Centiq CEO talks to Enterprise Times (Image credit LDC)
Centiq CEO talks to Enterprise Times
Glynn Heath, founder and CEO, Centiq (Image credit Linkedin/Glynn Heath)
Glyn Heath, founder and CEO, Centiq

Glyn Heath is a founder and CEO of Centiq. Centiq is a certified SAP Services partner. Founded in 1998 as an IT Services company they are based in Nottingham, UK. They have delivered SAP HANA consulting services for more than six years and maintain more than 120 live production instances for customers with more than 150TB of data. Customers include well known brands such as Diageo, Halfords and Boots.

ET:          What is your vision for the company?

Glyn Heath:      We always try to be famous for something. We genuinely like to be seen and recognised as HANA experts. An organisation that leads the pack in the understanding of how you can make the best use of this technology, both now, as it evolves and as the uptake increases.

ET:          Who is your inspiration and why?

Glyn Heath:      I don’t think I could name an individual person, although I am an avid reader of a variety of biographies and autobiographies. I get a lot of inspiration from stories about anybody or any group of people that have tried and tried to achieve something, especially against the odds. I guess I’m a bit British in the sense that I like the underdog, whether they succeed or not. The inspiration comes from the endeavour people set out with and the effort they put into it.

If you’re looking for direct inspiration, my kids. if I didn’t have children, I guess I’d have to invent something else in my life to give it more of a purpose and meaning.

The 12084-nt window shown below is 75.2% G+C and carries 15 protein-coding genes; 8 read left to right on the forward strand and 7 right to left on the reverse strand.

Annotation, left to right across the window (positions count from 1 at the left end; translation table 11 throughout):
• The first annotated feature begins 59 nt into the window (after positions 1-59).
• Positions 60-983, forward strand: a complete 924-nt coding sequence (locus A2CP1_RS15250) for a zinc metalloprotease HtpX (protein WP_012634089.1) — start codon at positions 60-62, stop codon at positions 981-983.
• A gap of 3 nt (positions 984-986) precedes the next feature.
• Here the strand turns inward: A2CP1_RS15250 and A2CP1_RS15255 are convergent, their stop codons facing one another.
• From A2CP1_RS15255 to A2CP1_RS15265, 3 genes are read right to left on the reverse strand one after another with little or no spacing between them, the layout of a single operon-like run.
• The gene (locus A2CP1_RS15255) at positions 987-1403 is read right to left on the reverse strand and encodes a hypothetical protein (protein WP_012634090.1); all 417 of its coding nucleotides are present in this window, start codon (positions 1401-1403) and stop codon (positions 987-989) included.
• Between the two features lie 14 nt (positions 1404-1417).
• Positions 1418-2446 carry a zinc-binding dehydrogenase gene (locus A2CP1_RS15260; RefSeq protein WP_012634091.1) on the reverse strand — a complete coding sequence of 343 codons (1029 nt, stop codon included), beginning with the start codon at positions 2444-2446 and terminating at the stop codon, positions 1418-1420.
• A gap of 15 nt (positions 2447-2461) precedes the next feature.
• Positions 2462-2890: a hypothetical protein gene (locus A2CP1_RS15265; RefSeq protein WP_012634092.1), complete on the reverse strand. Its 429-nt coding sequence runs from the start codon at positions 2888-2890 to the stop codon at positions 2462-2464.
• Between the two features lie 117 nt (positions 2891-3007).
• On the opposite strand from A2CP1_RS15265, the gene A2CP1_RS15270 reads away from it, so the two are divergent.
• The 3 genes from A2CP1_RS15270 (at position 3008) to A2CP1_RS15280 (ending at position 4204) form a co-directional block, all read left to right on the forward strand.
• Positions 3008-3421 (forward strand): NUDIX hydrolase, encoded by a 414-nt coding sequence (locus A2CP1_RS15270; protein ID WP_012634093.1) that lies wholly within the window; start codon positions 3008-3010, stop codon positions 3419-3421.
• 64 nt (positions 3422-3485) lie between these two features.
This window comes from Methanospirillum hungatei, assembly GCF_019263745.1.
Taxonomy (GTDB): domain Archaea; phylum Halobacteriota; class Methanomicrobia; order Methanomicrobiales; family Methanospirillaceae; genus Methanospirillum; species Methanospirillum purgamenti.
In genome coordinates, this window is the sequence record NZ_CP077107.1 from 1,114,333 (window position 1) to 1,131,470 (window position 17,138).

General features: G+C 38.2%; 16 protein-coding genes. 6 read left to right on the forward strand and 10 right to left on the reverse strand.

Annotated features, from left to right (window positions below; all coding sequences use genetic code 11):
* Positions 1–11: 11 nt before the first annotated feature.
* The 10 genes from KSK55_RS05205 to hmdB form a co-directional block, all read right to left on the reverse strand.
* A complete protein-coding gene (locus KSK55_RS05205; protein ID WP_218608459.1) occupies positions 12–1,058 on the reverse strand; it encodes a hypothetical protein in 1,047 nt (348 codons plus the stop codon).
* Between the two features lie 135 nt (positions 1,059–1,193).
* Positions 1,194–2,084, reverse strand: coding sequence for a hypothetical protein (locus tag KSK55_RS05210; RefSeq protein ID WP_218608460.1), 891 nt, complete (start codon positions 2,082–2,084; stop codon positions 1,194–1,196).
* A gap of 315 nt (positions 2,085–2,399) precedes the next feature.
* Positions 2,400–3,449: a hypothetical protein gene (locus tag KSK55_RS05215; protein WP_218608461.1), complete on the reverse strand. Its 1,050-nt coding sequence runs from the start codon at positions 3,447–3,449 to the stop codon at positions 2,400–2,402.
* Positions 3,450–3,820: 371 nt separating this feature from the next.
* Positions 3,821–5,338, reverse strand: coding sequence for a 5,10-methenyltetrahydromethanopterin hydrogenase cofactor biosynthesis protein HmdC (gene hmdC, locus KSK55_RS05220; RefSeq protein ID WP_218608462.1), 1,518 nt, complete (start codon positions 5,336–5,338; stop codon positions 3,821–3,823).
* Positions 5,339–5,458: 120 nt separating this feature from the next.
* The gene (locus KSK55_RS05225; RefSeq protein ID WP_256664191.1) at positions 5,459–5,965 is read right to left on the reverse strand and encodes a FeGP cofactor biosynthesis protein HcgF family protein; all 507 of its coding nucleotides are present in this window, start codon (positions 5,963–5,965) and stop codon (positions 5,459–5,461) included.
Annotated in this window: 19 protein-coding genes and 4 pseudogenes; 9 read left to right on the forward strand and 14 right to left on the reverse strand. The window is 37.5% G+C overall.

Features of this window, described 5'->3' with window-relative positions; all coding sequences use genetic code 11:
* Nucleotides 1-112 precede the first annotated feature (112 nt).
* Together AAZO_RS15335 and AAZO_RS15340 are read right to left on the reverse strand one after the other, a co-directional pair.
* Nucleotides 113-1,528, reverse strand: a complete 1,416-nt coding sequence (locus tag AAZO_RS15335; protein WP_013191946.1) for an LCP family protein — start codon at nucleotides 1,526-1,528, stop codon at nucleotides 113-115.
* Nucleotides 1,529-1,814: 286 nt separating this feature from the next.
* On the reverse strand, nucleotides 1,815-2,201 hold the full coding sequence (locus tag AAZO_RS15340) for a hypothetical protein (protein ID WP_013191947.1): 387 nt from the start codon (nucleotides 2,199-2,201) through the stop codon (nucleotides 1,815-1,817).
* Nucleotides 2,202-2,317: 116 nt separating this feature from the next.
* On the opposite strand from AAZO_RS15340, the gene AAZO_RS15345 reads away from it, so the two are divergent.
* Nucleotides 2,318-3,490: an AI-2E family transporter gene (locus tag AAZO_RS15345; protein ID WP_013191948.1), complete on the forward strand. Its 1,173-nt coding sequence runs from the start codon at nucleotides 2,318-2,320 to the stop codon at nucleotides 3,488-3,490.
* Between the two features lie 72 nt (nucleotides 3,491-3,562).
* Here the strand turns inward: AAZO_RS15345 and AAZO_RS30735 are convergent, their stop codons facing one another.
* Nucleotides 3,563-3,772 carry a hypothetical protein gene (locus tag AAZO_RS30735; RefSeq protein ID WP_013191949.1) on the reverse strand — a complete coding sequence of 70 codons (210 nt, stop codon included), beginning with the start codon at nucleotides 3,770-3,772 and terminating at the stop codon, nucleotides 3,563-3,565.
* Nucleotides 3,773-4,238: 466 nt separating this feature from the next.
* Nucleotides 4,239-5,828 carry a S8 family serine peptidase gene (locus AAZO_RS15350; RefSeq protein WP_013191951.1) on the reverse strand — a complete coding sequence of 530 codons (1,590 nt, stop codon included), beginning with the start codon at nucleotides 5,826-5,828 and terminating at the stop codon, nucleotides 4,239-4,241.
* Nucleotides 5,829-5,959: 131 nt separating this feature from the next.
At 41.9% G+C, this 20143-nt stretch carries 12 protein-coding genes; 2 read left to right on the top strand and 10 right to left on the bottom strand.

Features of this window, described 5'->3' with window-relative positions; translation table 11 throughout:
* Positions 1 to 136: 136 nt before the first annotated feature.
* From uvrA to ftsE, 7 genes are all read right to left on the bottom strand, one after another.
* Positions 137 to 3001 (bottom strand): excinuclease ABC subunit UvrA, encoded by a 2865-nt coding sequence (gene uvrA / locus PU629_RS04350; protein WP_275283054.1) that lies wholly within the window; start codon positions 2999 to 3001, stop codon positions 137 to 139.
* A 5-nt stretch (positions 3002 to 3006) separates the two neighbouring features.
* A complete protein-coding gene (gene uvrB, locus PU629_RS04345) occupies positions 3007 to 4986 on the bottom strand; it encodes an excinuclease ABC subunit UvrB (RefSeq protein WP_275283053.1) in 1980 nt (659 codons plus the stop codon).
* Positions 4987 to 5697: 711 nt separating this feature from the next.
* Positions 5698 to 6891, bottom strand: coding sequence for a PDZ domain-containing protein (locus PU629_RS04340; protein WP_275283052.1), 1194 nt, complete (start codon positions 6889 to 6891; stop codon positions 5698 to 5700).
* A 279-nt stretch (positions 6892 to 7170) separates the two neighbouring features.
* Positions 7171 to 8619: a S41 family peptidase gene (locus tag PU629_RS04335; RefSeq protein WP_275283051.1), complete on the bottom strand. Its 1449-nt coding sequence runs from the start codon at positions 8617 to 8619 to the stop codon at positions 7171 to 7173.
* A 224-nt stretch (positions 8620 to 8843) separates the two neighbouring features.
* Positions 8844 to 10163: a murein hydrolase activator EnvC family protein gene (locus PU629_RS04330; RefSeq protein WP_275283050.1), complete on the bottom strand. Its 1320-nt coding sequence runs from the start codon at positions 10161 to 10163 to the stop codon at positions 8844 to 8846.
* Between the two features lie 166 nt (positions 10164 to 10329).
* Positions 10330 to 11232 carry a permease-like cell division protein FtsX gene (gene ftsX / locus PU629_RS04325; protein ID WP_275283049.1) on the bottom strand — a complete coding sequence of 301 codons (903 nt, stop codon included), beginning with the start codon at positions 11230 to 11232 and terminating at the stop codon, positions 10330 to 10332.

ET:          How would you describe your leadership style?

Glyn Heath:      I’d say it’s very open, inclusive, decisive and that I don’t prevaricate. I would also like to believe that I do that with some humility, which I think is an important thing. Whether other people perceive that, I guess, is down to them. That’s certainly how I’d like to be seen.

ET:          What are your personal challenges for the next 12 months?

Glyn Heath:      As an organisation and my role in it specifically, it’s, how do we continue to innovate against an increasingly competitive backdrop? Very few things keep me awake but if there was something, it would be how do I ensure that we stay ahead of the pack in the things that we choose to do?

ET:          What was your darkest business day and how did you overcome it? It doesn’t need to be at Centiq.

Glyn Heath:      In the late noughties, in the teeth of the global financial meltdown, we were affected like everybody else and had to have a round of redundancies. It’s the first and only time I’ve ever experienced that. It meant me making 15 people redundant in the space of a couple of days. That was probably my darkest moment as a business leader. If you’re an organisation where you can easily identify people that shouldn’t be there or had ceased to be particularly useful, you can take a degree of personalization out of it. When you have to make really brutal choices to see people go that under normal circumstances you absolutely would want to retain, I think that’s the really difficult bit.

ET:                          What was your proudest moment?